Introducing, Sensory Maps!
What are “Senses?”
Each person performs their daily life activities based on sensation. The five main senses are touch, taste, sound, smell, and sight. There are two more senses that are less common but still important: vestibular and proprioceptive.
Vestibular is the sense of movement and balance. It is knowing where our head and body is in relation to the ground while moving. Proprioception is information from our muscles and joints that tell us where our body parts are and how we are moving them. These 2 senses help us to move our body without having to watch each body part as we move.
What can Sensory Difficulties look like?
Sensory difficulties are an issue with receiving information from the environment, processing it, or responding to it. Children who have sensory difficulties may have an aversion to anything that triggers their senses, such as light, sound, touch, taste, or smell.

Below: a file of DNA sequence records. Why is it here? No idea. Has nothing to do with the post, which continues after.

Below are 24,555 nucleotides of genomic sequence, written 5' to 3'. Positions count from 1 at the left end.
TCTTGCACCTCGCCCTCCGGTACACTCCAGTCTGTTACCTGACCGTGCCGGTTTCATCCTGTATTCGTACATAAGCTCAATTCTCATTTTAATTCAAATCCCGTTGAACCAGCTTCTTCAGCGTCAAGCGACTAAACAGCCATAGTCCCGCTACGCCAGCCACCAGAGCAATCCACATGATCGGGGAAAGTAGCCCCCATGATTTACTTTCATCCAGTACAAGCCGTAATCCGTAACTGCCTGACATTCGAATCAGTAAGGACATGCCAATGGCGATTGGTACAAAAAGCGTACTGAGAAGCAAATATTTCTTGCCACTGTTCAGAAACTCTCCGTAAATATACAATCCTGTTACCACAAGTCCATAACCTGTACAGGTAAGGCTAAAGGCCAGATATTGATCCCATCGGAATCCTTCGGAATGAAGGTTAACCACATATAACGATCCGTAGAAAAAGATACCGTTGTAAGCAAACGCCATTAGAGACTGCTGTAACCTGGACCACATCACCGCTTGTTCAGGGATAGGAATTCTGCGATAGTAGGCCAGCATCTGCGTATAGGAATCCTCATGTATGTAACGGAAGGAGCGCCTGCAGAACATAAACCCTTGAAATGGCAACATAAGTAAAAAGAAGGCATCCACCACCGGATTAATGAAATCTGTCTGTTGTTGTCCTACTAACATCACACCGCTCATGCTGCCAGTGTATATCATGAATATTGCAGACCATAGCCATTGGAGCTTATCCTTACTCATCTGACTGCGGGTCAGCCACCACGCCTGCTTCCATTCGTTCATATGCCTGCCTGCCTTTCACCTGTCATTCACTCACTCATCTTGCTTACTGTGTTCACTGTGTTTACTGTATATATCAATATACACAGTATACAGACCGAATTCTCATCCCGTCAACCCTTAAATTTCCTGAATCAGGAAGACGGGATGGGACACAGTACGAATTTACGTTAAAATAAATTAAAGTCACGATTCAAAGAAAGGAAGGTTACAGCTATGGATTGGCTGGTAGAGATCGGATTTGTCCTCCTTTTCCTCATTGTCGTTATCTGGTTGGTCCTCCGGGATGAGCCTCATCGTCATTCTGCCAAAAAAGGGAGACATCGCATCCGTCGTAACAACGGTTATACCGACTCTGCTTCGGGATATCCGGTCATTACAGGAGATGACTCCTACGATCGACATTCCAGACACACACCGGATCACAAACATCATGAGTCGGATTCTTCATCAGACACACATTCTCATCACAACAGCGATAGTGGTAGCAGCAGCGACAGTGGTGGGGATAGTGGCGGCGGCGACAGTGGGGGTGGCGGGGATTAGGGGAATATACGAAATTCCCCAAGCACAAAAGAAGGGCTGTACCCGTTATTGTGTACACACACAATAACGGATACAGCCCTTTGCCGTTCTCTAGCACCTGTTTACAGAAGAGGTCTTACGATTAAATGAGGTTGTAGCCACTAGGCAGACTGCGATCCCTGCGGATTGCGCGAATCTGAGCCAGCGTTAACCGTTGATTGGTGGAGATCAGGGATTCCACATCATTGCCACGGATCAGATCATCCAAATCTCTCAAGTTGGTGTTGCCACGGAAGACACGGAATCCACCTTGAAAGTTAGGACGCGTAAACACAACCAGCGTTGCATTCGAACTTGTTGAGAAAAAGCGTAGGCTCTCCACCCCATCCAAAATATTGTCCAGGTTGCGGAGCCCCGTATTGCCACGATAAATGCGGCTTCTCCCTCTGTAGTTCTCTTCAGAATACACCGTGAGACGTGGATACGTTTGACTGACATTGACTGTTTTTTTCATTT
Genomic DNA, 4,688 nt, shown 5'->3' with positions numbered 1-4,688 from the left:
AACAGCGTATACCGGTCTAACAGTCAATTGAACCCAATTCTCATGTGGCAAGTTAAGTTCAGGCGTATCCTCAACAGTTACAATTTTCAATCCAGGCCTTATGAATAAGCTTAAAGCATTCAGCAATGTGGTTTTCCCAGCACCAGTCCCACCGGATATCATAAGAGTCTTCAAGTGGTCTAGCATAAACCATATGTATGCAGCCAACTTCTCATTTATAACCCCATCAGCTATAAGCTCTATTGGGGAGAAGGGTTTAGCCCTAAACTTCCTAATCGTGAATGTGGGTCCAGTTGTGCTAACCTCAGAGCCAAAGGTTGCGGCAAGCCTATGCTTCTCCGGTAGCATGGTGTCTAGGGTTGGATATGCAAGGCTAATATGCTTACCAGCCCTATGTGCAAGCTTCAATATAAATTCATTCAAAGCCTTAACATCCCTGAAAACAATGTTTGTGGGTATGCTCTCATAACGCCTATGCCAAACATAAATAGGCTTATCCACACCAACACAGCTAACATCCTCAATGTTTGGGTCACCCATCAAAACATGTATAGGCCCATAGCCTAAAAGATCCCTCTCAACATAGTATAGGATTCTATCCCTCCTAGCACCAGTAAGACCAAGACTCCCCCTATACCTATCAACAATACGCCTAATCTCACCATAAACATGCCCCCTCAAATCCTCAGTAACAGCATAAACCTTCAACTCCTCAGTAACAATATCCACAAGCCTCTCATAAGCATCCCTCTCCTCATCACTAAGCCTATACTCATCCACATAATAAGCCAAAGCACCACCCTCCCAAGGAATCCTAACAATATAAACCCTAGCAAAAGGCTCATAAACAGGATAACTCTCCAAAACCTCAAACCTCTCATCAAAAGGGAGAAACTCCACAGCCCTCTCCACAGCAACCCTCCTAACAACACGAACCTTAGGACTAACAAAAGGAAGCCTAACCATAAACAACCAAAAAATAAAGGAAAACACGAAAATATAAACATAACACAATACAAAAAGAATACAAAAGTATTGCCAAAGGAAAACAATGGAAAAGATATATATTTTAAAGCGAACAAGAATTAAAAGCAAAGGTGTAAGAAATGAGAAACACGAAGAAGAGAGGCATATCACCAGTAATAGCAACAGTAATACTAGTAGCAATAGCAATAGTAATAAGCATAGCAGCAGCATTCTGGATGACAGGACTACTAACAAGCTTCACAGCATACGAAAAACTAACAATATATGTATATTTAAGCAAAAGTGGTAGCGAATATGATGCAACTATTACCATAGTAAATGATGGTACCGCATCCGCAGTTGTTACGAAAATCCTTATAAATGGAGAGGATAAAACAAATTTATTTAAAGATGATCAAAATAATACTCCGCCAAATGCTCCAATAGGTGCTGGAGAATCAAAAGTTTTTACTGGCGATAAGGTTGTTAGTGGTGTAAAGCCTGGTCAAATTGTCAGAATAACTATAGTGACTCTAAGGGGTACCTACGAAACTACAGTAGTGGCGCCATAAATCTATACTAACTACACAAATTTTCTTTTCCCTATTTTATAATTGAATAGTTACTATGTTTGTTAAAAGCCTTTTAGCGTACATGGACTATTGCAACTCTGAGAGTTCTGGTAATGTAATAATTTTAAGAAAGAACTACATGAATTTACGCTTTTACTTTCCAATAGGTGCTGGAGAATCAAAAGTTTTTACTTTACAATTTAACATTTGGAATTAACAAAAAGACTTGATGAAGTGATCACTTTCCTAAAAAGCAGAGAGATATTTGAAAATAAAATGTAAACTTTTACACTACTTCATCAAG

HOW WE ACCOMMODATE CHILDREN WITH SENSORY NEEDS…
The Sensory Map at the bottom of the page describes the types of sensation that visitors will experience at each exhibit and gives a rating of LOW, MEDIUM, OR HIGH. Visitors with sensory difficulties can use the Sensory Map to work on areas of sensory need or avoid potentially difficult areas of the museum.
On the back of each sensory map is a Social Story. Social Stories help children learn correct behavior for a specific situation by using a simple, goal-focused narrative and pictures.
Both MCM and MCM-Meridian are equipped with Sensory Backpacks. These Sensory Backpacks are equipped with helpful resources that a child with sensory difficulties can use to better their experience at the museum. This bag includes headphones, sunglasses, and fidget toys.